• The most vulnerable companies are those that rely heavily or solely on factories in China.
• The coronavirus puts the spotlight on policymakers to counter the risks of the virus in a quick, constructive, and effective way.
Covid-19 outbreak is affecting supply chains and disrupting manufacturing operations around the world.
But the worst is yet to come as the peak of the impact of Covid-19 on global supply chains will occur in end-March.This will force thousands of companies to throttle down or temporarily shut assembly and manufacturing plants in China and other markets.
The most vulnerable companies are those that rely heavily or solely on factories in China.The coronavirus puts the spotlight on policymakers to counter the risks of the virus in a quick, constructive, and effective way. Global growth is already slow, and financial markets have very low interest rates, which mean that central banks have little ammunition with which to mitigate any potential economic fallout. This puts greater pressure on governments to use the power of their purse to counter the economic fallout from the coronavirus.
The Kenya government can do a lot to counter the risks associated with the spread of the virus by engaging in fiscal policies that will provide relief to affected populations and mitigate disruptions to companies. Policymakers should undertake a number of steps to address any economic fallout from the virus. The burden of meeting this challenge falls squarely on the government.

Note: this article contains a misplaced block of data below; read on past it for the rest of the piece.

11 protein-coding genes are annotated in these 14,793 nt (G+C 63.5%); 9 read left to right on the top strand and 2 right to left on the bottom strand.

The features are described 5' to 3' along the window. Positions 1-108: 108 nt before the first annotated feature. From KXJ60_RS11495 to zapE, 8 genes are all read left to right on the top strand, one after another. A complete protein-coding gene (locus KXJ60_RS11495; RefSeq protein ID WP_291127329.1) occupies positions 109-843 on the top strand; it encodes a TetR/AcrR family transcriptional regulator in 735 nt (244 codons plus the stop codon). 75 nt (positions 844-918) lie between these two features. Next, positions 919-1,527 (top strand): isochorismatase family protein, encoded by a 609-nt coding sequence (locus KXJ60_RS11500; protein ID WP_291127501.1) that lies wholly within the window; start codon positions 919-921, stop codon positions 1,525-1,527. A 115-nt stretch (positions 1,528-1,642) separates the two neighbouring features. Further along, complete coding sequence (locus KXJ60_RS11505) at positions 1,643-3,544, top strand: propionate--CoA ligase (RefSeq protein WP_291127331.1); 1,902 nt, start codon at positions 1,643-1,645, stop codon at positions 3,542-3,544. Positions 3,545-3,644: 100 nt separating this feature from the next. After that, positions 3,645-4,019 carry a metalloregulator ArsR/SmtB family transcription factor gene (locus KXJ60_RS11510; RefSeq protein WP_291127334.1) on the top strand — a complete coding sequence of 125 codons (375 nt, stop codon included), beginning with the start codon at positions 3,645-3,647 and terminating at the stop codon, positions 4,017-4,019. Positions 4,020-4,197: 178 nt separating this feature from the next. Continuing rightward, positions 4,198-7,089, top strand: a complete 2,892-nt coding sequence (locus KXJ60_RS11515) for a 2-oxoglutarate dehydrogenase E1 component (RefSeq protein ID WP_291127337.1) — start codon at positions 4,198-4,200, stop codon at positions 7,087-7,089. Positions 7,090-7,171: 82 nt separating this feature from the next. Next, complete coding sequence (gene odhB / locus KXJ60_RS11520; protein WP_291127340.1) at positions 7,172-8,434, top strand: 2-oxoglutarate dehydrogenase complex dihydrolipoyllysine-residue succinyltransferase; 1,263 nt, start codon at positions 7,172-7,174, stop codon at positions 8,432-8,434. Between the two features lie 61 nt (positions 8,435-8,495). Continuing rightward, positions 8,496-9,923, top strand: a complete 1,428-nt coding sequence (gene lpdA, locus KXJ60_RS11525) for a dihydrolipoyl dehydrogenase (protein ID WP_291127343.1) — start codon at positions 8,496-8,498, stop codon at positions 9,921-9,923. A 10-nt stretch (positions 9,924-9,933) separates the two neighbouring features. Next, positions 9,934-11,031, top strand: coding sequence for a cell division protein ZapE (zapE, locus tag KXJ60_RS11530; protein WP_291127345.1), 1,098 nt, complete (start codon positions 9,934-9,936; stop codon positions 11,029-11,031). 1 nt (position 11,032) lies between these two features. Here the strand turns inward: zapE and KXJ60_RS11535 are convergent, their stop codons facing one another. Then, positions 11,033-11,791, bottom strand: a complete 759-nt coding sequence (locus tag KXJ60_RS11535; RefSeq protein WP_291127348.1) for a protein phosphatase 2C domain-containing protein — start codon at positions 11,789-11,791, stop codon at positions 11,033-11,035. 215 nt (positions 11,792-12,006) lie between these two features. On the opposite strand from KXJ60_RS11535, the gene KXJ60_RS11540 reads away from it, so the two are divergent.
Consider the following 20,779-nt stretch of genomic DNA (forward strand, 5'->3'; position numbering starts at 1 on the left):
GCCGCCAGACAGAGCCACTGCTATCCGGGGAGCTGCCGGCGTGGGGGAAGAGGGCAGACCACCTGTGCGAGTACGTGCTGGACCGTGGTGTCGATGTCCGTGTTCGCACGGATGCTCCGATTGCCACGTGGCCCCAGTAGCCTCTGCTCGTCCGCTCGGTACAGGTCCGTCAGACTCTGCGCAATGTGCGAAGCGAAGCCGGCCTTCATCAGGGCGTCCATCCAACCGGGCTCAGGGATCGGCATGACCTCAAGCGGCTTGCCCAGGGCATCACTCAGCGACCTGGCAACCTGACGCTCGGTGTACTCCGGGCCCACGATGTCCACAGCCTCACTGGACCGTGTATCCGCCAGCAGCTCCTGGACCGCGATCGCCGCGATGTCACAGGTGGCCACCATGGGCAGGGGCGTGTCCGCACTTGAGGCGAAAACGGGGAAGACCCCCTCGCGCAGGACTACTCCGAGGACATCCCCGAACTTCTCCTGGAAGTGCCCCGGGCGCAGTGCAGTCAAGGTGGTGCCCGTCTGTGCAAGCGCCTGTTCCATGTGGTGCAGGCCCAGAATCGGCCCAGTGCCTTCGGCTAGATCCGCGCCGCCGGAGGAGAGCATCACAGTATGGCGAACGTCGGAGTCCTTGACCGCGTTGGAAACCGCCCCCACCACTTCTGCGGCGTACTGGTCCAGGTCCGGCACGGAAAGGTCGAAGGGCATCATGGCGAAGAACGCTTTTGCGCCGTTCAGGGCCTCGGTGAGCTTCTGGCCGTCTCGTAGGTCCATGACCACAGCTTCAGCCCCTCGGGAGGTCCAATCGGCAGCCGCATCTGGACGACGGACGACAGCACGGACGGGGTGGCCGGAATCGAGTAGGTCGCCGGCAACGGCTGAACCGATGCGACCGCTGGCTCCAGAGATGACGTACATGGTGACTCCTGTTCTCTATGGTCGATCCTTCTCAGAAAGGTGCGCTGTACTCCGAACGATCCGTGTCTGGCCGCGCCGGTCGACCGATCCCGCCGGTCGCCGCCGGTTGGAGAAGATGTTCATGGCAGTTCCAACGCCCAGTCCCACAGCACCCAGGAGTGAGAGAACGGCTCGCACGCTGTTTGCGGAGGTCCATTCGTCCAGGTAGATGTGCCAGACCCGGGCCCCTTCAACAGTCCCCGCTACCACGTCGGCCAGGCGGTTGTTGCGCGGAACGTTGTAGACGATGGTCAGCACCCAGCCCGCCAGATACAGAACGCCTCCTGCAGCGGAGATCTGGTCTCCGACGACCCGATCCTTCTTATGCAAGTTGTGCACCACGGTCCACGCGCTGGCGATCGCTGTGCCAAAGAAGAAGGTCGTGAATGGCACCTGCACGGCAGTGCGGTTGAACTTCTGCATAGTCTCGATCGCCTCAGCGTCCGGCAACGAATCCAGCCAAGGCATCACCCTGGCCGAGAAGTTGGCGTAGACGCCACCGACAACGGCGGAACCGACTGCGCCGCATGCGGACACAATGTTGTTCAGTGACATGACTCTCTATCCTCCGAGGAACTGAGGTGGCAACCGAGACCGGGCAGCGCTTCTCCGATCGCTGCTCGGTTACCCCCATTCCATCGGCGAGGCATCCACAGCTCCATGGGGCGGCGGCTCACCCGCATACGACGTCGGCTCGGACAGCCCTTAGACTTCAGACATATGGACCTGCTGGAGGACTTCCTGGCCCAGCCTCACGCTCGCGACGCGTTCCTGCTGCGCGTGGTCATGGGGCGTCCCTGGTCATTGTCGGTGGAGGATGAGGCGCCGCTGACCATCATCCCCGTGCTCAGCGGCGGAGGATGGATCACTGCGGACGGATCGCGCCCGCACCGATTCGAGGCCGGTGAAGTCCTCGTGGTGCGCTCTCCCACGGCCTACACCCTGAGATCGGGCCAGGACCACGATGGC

To its credit, the Central Bank should cut interest rates, but monetary policy will likely have a very limited effect since interest rates are already low and have been so for some time. To put the Kenya economy on steady footing, the government should engage in fiscal stimulus and embrace key principles for economic policy action in response to the coronavirus.
The government needs to identify crucial medical supplies to deal with the outbreak and make sure that production will meet demand. Production and stockpiling of face masks and protective gear for medical workers, and saline bags to treat patients, must be organised with government financial support.
Policymakers should consider providing relief to hospitals and healthcare providers. It is unrealistic to think that these workers won’t face financial strain during this period. Moreover, pandemics affect everyone, and many of the patients in need of acute care may be uninsured.
The government and regulators should also monitor financial markets closely and prepare for possible market stress; credit events; or sudden drops in credit supply or in liquidity in markets such as overnight repurchase agreements (repos) and intervene where it is sensible to do so.
Moreover, financial regulators should carefully monitor the ongoing impact of Covid-19 on broader financial stability. If, for example, banks in hard hit areas are unable to meet commercially viable business loans because they are capital constrained, a programme to temporarily purchase preferred stock in these banks would allow them to meet local needs and keep businesses operating. It will be important to reduce the impact that this outbreak with have on the financial stability and prosperity of households, particularly those who are already vulnerable. Now is precisely the time for deficit spending.
Ndirangu Ngunjiri, managing partner, Watermark Consultants